I’ve been seeing videos on social media that are titled ’15 Types of Asian Girls!’ or ‘What Do Asian Girls Like?’ Although these videos are for comedic purposes and not meant to be taken seriously, they’re a little irritating because… why can’t a girl just be a girl without having to be referred to as Asian?
For instance, the United Airlines incident. There are people on Twitter or social media who make Asian jokes about the doctor who was involved. They tweet things like, “Go to United Airlines if you want Chinese takeout.” Although he is not even Chinese, I find it interesting that people refer to him as an ‘Asian doctor’ or ‘Asian’ or ‘Chinese’ as if that has some bearing on the incident itself. He’s an American citizen who pays taxes just like you and me and he had a bad experience on an airplane. What relevance does it REALLY have if he’s Asian?
In my previous post about UA, I wrote about wondering whether or not this incident would have occurred if he had not been Asian due to the way that Asians are portrayed in the media (friendly, doesn’t want any trouble, easygoing)/ Although there is a very real incident of Asians being portrayed stereo typically in the media (if they’re even on these shows at all), even Dao’s own lawyer admitted that this wasn’t an incident related to race.
Once someone says, “Regarding the incident that occurred with the ASIAN DOCTOR who was on the airplane” I’m immediately turned off. Why can’t he just be a doctor?
Back to the issue though, I watched a video that listed all the types of Asian Girls and it disturbed me a little. Why can’t an Asian girl just be a human being who doesn’t have to fit a particular category? So I like video games, I don’t wear full-on makeup every time I step out of the house, I’m focused on my career and I love working out – why can’t I just be Ophie instead of being a ‘yappie/fitness Asian girl/Normal Asian Girl/nerdy Asian girl”? Btw, yappie stands for Young Asian Professional. Why can’t a Yappie just be a Yuppie?
So if an Asian girl dyed her hair blonde, started wearing circle contacts and went to clubs a lot, she’d called an ABG by some and then people would assume things like maybe she’s not the sharpest pencil in the box or she’s got an attitude.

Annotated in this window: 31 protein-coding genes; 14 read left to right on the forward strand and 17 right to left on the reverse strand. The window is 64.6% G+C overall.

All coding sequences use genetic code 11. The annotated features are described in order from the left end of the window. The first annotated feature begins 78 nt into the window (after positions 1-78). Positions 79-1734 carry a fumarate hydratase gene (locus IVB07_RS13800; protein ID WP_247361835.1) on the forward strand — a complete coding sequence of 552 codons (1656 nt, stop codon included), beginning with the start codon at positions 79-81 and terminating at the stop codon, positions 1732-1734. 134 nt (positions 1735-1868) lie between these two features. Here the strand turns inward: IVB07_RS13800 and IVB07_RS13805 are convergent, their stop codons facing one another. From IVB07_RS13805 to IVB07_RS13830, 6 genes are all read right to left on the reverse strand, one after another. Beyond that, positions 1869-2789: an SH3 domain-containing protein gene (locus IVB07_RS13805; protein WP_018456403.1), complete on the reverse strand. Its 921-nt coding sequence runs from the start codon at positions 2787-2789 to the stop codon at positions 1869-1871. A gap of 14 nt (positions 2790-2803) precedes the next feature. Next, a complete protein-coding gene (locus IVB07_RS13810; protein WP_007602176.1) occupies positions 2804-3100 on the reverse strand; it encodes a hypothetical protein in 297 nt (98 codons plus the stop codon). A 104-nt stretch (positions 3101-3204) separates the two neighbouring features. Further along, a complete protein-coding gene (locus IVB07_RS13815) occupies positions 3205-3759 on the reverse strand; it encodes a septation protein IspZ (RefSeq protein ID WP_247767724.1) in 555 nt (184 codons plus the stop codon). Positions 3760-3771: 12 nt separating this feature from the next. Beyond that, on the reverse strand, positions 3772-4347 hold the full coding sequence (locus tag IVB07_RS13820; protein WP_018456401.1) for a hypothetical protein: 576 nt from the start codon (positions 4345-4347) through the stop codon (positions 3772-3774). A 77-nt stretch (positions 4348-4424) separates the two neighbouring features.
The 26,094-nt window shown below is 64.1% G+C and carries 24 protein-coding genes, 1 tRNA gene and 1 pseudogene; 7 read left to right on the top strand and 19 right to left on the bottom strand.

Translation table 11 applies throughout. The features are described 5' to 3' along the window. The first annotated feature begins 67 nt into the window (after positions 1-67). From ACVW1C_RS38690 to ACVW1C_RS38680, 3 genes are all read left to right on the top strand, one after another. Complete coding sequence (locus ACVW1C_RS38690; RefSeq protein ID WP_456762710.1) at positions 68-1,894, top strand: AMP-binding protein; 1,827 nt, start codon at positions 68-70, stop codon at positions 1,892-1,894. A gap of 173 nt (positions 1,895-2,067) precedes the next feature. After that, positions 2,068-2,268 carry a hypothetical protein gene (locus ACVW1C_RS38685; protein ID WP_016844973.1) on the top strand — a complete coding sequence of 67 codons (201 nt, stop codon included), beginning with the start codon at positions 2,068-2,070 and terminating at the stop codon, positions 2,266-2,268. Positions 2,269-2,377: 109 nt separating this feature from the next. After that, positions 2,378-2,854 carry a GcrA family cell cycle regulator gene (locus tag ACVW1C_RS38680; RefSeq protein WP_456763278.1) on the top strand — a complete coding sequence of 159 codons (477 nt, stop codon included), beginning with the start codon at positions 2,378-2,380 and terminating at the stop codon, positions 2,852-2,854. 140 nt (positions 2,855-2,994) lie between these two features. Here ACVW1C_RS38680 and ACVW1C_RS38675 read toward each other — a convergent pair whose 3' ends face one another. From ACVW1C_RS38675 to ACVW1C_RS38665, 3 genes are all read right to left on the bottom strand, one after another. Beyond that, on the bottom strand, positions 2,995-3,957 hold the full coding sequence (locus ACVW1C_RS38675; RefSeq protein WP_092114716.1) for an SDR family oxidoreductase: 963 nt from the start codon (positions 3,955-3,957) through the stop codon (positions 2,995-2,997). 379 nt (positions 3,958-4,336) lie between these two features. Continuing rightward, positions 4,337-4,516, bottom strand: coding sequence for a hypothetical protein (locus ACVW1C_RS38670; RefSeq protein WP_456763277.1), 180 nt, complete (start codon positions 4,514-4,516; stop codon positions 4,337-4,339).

If I see such a person outside, I don’t gasp and think, “She’s an Asian baby girl. She’s probably an import model (as the stereotype goes).” I just think she’s attractive. For all I know (and care) she could be going to med school or pursuing a career in design.
My issue is that these types of posts and acronyms are perpetuating stereotypes.
Listing ’10 Types of Asians You See on the Street’ has the risk of making the Asian community look like we’re television characters or people in a play. Not real. Not human beings with unique personalities but little barbie dolls encased in plastic cases with a little string that you pull to make them say something oh-so-typically ‘Asian’.
And as a last note, the lack of Asians in mainstream media has always bothered me. When I grew up, I found that all the characters in the stories I wrote were Caucasian. It never occurred to me why until I realized later on that most of the actors I saw in movies or people I read about in books weren’t Asian. Thankfully that’s changing and more diversity is being introduced these days.
There are some who are threatened by the increasing diversity we have in this country. America was formed on a foundation of immigrants and the unique cultures each of us brings. Many immigrants, such as my own family, are small business owners and help to stimulate this economy by paying taxes and creating jobs. I am a strong believer that making this country more diverse and bringing people of all color into mainstream media is one of the ways that we can truly “make American great again”.